One of the more dramatic creations was a neo-futurist skyscraper with a working elevator that, according to Managing Director Georgia Popplewell, “we had to pay a load of money to have demolished and are still trying to pry bits of out of the Harolds ballroom rug.”

“In retrospect, we should have reined in that individual from the moment she started mixing concrete,” Popplewell added.

A noticeably peeved Eddie Avila, who heads the Rising Voices section of the organization, lamented that the core staff hadn’t tapped into this rich vein of creativity earlier. “To think that we spent 10 years and five Summits thinking about digital inclusion and human rights,” said Avila, “when we could just have put them into a room with a few screws and bolts and a handful of pipe cleaners. Sheesh.”

Global Voices already covers a fraction of its costs with earnings from commissioned work, translation services and mentoring, but ED Sigal said those revenues will pale in comparison with the earnings from the new lines of business coming out of the Summit session. Sources close to the Pennsylvania-bred photojournalist report that he’s been overheard in various Cambridge bars griping about having to write grant proposals and kowtow to donors. (Sigal denies these claims).

Asked during the press conference if the whole plan seems somewhat pie in the sky, Sigal replied, “What’s wrong with pie? I actually find most pies quite delicious.”

It is nevertheless rumoured that Global Voices’ new plans have been attracting interest from several quarters, including high-profile venture capital firm Kleiner Perkins, who withdrew their offer on learning of Global Voices’ near equal gender balance.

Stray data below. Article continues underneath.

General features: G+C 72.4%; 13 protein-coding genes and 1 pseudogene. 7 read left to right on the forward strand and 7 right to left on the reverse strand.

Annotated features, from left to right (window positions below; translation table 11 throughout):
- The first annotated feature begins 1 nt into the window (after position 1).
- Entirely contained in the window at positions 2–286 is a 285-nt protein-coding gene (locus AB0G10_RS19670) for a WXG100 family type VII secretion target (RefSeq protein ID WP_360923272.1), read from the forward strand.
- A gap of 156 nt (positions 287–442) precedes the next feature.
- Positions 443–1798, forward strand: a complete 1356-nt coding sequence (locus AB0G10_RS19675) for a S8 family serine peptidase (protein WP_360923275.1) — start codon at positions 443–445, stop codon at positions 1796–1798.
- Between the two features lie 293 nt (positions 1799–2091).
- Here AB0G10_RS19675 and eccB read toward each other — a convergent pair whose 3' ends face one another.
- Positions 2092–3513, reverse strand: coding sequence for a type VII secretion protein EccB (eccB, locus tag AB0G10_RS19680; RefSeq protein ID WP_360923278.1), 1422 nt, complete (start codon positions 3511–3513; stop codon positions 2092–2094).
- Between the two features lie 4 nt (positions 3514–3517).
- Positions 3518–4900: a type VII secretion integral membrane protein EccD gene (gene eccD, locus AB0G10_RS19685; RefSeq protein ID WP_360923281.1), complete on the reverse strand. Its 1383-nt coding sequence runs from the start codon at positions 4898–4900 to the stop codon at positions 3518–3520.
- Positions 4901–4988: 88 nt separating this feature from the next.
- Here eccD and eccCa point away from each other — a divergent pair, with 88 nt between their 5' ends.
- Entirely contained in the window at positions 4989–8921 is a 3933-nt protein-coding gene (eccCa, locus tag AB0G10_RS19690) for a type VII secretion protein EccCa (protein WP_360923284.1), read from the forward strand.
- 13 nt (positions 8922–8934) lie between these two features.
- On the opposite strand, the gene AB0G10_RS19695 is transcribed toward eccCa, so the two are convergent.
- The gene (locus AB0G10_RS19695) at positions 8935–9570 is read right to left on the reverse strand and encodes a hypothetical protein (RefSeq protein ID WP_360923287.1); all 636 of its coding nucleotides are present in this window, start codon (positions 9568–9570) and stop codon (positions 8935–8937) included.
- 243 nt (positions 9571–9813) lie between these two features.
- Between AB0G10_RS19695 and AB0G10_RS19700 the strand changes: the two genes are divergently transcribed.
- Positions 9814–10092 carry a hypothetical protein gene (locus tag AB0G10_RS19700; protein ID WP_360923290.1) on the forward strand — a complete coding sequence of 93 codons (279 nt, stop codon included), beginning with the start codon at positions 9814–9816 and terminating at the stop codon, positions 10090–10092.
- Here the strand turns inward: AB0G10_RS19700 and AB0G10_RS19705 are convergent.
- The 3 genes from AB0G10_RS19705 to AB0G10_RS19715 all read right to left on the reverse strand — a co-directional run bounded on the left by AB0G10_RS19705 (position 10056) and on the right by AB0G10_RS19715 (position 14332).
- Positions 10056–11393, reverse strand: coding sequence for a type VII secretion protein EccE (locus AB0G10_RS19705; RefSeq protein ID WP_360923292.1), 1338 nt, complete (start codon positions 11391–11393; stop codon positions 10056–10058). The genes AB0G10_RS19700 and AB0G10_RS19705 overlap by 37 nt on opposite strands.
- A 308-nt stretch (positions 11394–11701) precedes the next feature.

“Investors are seduced by the fact that we have people in nearly every country in the world, a ready-made workforce,” said Managing Editor Sahar Habib Ghazi.

Some Global Voices authors are reported to have abandoned their computers and taken to negotiating with commodities traders and real estate developers in their home jurisdictions. Others are boning up on lean manufacturing, nanotechnology, patent law, organic agriculture, fair trade certification, and at least one person is doing a course on how to run a sweatshop—“just in case it comes to that,” said Sigal.

From the sound of things, the new developments have mostly been welcomed with open arms.

“I’m having the time of my life,” said a translator who has been charged with visiting mines in his home country to source raw materials. “I’m getting lots of fresh air and the curvature in my spine from sitting hunched over a computer 18 hours a day is gradually straightening out. I’ve also had to learn to operate an assault rifle, as many of these mines are controlled by armed rebels.”

But there is still some concern among certain sectors of the community about how these commercial activities square with the organization's nonprofit status and citizen media ethos. “And we still haven’t heard anything about profit-sharing,” said the author who built the neo-futurist skyscraper.

“We're still working out those details,” said Sigal, “and should have everything sorted out by third quarter 2015 when we launch our first three companies.”

The first of these, according to the bearded Berkman Center Fellow, is Global Voices Play, a toy manufacturing line set to launch in time for Christmas. “Our first product is a series of action figures modelled on living dictators. An Assad doll is already in production and we're working on a equestrian Putin doll with real horsehair—on Putin, as well as on the horse.”

They'll also be “going big into hospitality” with Global Voices Stay, which, according to Sigal, will comprise several luxury resorts, a chain of boutique and pod hotels, “and a “short-stay” hotel we'll be doing in conjunction with our third company, Global Vices, a purveyor of ethical adult entertainment.”

For more information on Global Voices’ upcoming commercial activities, visit